07/07/2011

Hunger strikes begin in Syrian camps

This is the best photo we could get. Things were tough in the initial confusion of the Syria crisis, and this is as close as any outsiders could get.

On a day in which two out of five of the Syrian camps along the Turkish border declared a hunger strike, we join a couple of activists on a visit to deliver a handful of goods to alleviate conditions for the refugees.
An abandoned tobacco factory, site of the Yayladağı camp, is surrounded on all sides with steel fencing capped with barbed wire and blue plastic sheeting to block any view from outside. Police and security services focus most of their attention on guarding the main gate, which seems to be the only way in-and-out of the camp. They seem a little tense. With no exchanging of salams they inform us that only families or spouses can enter the camp – and no pictures please. Perhaps they are particularly tense as the local provincial governor is also on a visit. Our friends, both Turks and Syrians have asked if they can enter. Police send a go-between to ask the governor, who returns a short time later to say that he has given them the go-ahead. Maybe the police are not convinced – we are still unable to cross. At least we are allowed to pass bags of clothing through the fence.
The open hunger strike at the camp was announced in a statement last night aimed towards the Turkish government. Although the refugees thank Turkey for the support and provisions it has provided thus far they none-the-less aim to address issues that have arisen in the last few weeks. Namely, these issues have been the “poor treatment [received] from the camps supervisors”, and a severe lack of “medical and nutritious supplies, and the care for children.” The statement goes on to emphasise the last point as up to 50% of camps’ populations are made up of children. This fact is clearly no exaggeration, from the noise coming from within. The statement continues to “demand” that Turkey allow in more international bodies to provide humanitarian aid.
The most concerning aspects of the announcement was the statement that refugees “are exposed to internal and external pressures in an attempt to force [them] to go back to Syria”. This is a perception supported by local activists, who point to several examples in the daily running of the refugee operation as evidence of this. As one source wryly commented, “if you urgently need an ambulance it can take two days to arrive, if you say you’d like to return to Syria they can have a car ready in fifteen minutes”.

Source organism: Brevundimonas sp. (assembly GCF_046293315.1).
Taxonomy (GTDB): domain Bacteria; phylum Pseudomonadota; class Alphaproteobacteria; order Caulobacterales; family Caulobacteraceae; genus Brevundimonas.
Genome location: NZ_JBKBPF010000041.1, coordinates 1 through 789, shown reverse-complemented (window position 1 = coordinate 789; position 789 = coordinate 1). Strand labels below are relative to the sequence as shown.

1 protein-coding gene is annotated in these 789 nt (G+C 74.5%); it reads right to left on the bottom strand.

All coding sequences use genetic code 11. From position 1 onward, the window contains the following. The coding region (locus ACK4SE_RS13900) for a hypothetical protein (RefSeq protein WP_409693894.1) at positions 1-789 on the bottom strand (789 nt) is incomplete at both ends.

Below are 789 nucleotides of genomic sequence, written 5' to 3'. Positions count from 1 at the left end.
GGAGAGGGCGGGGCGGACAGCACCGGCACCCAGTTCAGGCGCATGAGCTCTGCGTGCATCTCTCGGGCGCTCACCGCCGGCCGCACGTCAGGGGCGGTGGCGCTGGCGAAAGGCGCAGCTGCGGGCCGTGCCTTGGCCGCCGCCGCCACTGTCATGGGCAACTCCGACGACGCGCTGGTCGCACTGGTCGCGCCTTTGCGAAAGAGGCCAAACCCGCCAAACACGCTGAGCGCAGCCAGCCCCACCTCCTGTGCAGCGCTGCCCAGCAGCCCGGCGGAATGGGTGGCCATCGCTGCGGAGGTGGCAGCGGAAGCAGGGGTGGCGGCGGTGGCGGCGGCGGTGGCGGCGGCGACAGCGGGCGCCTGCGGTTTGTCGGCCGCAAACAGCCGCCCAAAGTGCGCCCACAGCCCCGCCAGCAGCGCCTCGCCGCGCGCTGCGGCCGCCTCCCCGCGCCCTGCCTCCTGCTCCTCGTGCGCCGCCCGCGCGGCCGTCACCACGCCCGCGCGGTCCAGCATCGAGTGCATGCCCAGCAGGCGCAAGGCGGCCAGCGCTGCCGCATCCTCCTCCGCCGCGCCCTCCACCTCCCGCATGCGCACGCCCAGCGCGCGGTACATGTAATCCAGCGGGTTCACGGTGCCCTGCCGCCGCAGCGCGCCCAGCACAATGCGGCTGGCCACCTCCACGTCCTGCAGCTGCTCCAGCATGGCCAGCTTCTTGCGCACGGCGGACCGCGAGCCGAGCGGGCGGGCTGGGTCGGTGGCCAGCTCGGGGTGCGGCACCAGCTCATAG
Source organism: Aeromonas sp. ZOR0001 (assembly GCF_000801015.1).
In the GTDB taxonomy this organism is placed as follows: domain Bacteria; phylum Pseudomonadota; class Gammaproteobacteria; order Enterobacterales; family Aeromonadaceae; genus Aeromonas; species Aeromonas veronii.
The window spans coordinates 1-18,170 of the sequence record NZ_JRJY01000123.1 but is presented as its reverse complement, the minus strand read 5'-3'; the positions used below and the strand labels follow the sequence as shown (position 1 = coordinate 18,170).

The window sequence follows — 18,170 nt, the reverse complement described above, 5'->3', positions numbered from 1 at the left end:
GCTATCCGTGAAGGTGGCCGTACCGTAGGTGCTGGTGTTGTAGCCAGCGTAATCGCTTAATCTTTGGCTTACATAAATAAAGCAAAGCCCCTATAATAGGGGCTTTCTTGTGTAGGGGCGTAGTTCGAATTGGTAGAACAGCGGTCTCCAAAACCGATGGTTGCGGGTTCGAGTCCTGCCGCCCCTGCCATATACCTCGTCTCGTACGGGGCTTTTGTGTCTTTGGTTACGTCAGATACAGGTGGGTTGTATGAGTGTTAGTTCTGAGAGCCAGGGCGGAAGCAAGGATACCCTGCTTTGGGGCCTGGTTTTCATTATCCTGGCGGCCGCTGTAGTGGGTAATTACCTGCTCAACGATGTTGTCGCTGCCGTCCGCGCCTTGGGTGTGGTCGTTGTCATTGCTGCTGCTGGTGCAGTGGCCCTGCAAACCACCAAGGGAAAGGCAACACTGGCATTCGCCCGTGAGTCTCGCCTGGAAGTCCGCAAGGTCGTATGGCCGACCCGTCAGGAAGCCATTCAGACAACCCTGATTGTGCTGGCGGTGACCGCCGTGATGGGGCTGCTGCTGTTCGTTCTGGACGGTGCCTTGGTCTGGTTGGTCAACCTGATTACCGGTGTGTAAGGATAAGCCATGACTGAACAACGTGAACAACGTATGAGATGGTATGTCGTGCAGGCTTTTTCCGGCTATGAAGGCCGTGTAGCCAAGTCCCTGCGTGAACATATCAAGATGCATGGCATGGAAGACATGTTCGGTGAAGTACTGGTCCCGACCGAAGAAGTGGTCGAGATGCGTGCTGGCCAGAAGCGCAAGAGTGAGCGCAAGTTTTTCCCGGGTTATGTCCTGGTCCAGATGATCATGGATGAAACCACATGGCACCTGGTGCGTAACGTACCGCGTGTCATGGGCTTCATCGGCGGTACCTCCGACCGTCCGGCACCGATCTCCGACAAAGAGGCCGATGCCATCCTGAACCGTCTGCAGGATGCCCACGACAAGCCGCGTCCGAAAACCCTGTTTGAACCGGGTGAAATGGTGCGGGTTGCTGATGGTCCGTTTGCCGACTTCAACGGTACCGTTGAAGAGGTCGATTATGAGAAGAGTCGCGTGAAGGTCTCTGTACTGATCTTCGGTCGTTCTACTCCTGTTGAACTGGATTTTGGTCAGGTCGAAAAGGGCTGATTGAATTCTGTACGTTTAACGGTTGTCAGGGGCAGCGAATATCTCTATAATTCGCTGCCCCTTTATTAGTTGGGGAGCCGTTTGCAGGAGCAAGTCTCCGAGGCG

And indeed many Syrians have chosen to stick it out and return to their home villages despite continued military activity in the north-west by the infamous 4th brigade, of whom Prime Minister Tayyip Erdogan stated "don't behave like humans."
However, encouraging many refugees to return prematurely have not just been the poor conditions at the camps, where all but a few Turkish NGOs have been refused the right of access. There have also been suspicious claims that pro-regime agents from Syria have been entering the camps to inform the ‘guests’ (Turkey refuses to use the legally significant term 'refugee') that everything is alright and that they may return home unharmed. Unfortunately this has not turned out to be true for many returnees, and hideous stories of torture have returned to the camps. Whether these agents are complicit in the fate of those who return is debatable – at the very least though, Syrian state TV has been emphasising reports of poor conditions at the camps to dissuade would-be activists from looking to Turkey for help. Refugees returning home looks good for the regime and discredits the uprising. The representatives of the regime, themselves from local areas and villages in the north-west of the country, have the freedom to arrive and then leave the camps at will where many agencies, and of course the refugees themselves, have no such rights.